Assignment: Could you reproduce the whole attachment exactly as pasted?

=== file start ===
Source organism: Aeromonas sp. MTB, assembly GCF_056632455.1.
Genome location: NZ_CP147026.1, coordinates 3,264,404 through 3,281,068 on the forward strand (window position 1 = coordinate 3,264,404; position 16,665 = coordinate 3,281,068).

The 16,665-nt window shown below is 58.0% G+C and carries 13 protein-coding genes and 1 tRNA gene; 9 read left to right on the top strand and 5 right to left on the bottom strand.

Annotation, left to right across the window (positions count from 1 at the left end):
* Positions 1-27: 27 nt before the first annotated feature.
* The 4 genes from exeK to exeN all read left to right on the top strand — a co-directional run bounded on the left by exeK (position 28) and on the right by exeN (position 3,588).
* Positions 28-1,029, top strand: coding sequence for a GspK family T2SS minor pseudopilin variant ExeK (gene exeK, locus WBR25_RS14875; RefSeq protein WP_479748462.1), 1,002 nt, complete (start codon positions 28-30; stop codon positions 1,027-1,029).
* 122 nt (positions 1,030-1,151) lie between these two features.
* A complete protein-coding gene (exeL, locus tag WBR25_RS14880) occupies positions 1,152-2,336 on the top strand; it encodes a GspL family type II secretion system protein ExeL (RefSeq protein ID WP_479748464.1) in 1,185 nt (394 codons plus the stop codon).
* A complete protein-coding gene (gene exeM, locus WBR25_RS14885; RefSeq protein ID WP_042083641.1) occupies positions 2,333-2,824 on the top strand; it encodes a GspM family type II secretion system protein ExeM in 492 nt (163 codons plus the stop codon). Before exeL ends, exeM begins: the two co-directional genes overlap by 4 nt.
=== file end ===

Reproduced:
Source organism: Aeromonas sp. MTB, assembly GCF_056632455.1.
Genome location: NZ_CP147026.1, coordinates 3,264,404 through 3,281,068 on the forward strand (window position 1 = coordinate 3,264,404; position 16,665 = coordinate 3,281,068).

The 16,665-nt window shown below is 58.0% G+C and carries 13 protein-coding genes and 1 tRNA gene; 9 read left to right on the top strand and 5 right to left on the bottom strand.

Annotation, left to right across the window (positions count from 1 at the left end):
* Positions 1-27: 27 nt before the first annotated feature.
* The 4 genes from exeK to exeN all read left to right on the top strand — a co-directional run bounded on the left by exeK (position 28) and on the right by exeN (position 3,588).
* Positions 28-1,029, top strand: coding sequence for a GspK family T2SS minor pseudopilin variant ExeK (gene exeK, locus WBR25_RS14875; RefSeq protein WP_479748462.1), 1,002 nt, complete (start codon positions 28-30; stop codon positions 1,027-1,029).
* 122 nt (positions 1,030-1,151) lie between these two features.
* A complete protein-coding gene (exeL, locus tag WBR25_RS14880) occupies positions 1,152-2,336 on the top strand; it encodes a GspL family type II secretion system protein ExeL (RefSeq protein ID WP_479748464.1) in 1,185 nt (394 codons plus the stop codon).
* A complete protein-coding gene (gene exeM, locus WBR25_RS14885; RefSeq protein ID WP_042083641.1) occupies positions 2,333-2,824 on the top strand; it encodes a GspM family type II secretion system protein ExeM in 492 nt (163 codons plus the stop codon). Before exeL ends, exeM begins: the two co-directional genes overlap by 4 nt.